It’s hard to explain, but with a TKP truck I feel like I’m going side-to-side more when pumping, while with the Poppys, I feel that a lot more of my energy is directed forward. I honestly believe that the design, in addition to the well-crafted precision of the truck, allows for less wasted energy in each pump. I was somewhat skeptical with how well an RKP truck such as the Poppys would perform as I pumped uphill, but with the appropriate setup (and some effort), they’ll get you up the hills as well.
So I was able to pump uphill with my Poppys… What about downhill? Don’t assume that Poppys are limited to just trail riding and LDP voyages… Oh no. LDP is great exercise and all, but sometimes you just want to go down a hill. Even with my big ol’ flexy Longboard Larry Walkabout, I have no problem charging down some hills with these.
Put the Poppys on a smaller topmount or a slalom deck and you have yourself a pretty sweet garage racer too. What I like even more about them is their carving and turning capabilities. The openness of the bushing seat, in addition the spherical bearing and Riptide pivot tube, allows these to turn sharply when desired, making them great for carving a hill.
Complaints / Issues
Nothing serious here. I’m about to get really nitpicky as to what I’m about to explain so don’t really look as these as being “issues”… This is a review after all and nothing is perfect.
One slight complaint is that the roadside portion of the bushing seat is a bit more restrictive than I’d like. Like with many other trucks out there, a Riptide Fatcone is a tough squeeze on the roadside seat and the fatcone can only be seated with the fat side facing the hanger. I didn’t have any soft eliminator style bushing at my disposal to try out, but by slipping a hard eliminator bushing on and examining, it appears to be too snug of a fit to allow for a full turn. Again, this isn’t that big of an issue.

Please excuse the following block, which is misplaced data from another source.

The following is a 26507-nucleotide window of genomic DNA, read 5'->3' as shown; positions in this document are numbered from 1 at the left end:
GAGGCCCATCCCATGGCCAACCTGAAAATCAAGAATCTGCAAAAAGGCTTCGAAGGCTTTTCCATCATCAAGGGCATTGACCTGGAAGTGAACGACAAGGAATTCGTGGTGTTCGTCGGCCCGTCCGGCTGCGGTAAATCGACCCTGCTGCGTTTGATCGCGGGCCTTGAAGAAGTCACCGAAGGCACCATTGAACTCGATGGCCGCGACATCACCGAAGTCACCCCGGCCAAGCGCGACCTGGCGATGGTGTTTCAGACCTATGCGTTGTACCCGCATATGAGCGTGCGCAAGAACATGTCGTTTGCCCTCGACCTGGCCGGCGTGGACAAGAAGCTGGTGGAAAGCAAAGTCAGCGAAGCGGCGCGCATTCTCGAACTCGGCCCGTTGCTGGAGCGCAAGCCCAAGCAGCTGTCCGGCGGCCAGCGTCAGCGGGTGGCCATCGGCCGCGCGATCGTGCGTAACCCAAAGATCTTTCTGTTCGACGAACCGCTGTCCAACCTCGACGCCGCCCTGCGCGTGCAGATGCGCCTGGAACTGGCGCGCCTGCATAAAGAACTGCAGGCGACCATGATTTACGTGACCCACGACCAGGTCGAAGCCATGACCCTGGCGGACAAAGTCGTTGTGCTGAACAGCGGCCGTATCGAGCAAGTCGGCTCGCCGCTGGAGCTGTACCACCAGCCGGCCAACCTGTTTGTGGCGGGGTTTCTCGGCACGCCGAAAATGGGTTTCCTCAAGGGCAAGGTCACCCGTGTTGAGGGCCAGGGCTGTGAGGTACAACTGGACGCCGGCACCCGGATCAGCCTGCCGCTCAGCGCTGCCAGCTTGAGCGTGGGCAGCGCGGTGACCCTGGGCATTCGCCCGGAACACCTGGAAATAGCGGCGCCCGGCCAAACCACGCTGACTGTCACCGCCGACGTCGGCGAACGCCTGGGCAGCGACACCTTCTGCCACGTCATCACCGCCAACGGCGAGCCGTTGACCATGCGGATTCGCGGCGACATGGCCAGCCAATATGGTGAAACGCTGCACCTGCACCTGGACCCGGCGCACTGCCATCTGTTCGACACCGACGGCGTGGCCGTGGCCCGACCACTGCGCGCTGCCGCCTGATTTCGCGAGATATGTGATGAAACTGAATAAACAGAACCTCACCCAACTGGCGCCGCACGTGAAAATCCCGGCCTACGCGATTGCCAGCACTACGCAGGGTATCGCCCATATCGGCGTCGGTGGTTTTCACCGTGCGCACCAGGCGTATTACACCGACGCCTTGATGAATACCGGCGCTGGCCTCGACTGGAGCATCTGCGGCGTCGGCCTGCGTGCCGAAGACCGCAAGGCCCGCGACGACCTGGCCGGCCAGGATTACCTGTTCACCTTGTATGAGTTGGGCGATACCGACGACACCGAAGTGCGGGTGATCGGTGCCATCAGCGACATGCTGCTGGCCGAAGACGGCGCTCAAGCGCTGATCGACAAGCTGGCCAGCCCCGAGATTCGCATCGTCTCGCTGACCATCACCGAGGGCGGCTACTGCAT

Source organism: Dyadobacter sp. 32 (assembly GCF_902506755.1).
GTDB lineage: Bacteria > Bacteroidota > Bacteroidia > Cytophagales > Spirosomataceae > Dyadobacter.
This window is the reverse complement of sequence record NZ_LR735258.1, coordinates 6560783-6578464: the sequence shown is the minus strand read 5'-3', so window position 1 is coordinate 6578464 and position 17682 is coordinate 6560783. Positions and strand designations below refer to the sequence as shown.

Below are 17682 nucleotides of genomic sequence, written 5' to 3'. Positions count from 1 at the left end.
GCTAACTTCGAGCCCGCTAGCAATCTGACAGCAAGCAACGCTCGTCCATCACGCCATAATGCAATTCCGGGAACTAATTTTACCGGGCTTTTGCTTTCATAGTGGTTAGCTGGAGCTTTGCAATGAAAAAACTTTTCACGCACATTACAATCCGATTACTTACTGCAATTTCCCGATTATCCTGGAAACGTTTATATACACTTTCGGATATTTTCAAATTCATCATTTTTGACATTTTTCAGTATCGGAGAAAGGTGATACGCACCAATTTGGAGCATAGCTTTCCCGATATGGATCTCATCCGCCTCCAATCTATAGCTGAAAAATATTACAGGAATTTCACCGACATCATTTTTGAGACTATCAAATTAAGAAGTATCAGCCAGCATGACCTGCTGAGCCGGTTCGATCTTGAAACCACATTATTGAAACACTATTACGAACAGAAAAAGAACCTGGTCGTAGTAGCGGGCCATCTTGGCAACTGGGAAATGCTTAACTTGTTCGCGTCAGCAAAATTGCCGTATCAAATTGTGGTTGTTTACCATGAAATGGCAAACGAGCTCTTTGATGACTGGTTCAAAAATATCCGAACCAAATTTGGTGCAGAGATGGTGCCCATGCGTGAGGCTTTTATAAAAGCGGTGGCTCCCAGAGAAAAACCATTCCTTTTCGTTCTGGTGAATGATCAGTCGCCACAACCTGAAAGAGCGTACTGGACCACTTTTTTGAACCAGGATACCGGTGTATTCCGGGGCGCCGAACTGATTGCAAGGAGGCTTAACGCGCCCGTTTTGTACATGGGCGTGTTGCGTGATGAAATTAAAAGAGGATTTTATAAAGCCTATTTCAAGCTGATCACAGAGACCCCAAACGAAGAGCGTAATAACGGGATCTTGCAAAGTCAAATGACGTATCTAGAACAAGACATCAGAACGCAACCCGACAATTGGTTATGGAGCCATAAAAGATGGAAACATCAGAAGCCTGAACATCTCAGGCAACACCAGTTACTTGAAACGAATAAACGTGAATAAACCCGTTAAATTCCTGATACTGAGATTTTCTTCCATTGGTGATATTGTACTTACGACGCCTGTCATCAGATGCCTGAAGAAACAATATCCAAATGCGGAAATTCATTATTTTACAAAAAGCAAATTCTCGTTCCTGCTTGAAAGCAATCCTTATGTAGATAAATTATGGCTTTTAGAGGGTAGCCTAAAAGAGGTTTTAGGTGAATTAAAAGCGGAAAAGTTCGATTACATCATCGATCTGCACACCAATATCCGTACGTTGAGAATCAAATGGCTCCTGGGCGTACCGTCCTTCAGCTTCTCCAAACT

An eliminator bushing is by no means a necessity and I think most riders will be plenty satisfied with barrels. And if you look back at my current setup, I’m using my beloved Fatcones with no problem!
Now this really isn’t a complaint, but just a heads up… For those unfamiliar with trucks that have a spherical bearing in the hanger, the spherical bearing will hit the bushing ever so slightly when turning. Now you can choose not to modify your bushings and your setup can still perform wonderfully, but I feel an improvement when I shave out the inside of my bushings a bit. It takes a minute to do and is super easy.
Myself and many others do this with their bushings in their precision slalom trucks (and have been doing so for years) which also have spherical bearings in the hanger – nothing new here. A picture of a bushing I recessed using my Dremel tool is pictured below. Again, not an absolute necessity to do this, but I believe it will make your ride that much more smooth and sweet.
The Poppys by Don’t Trip Skateboards are a game changer, no doubt about that. They are high-end performance trucks that are priced pretty reasonably in comparison to other precision trucks out on the market.
Another great thing about Don’t Trip Skateboards is their customer service. Whether you send him an email, give him a call, or post on the Don’t Trip Thread on SilverFish, Dan will get back to you very quickly. He is helpful, knowledgeable and pleasant to deal with. I can’t say enough good things about Don’t Trip Skateboards and their products and because of this I recommend the Don’t Trip Poppys with no reservation. Some of the top distance athletes in the world ride for Don’t Trip Skateboards and the results speak for themselves.
Check out the Don’t Trip Poppys and other Don’t Trip Trucks available at stoked.la.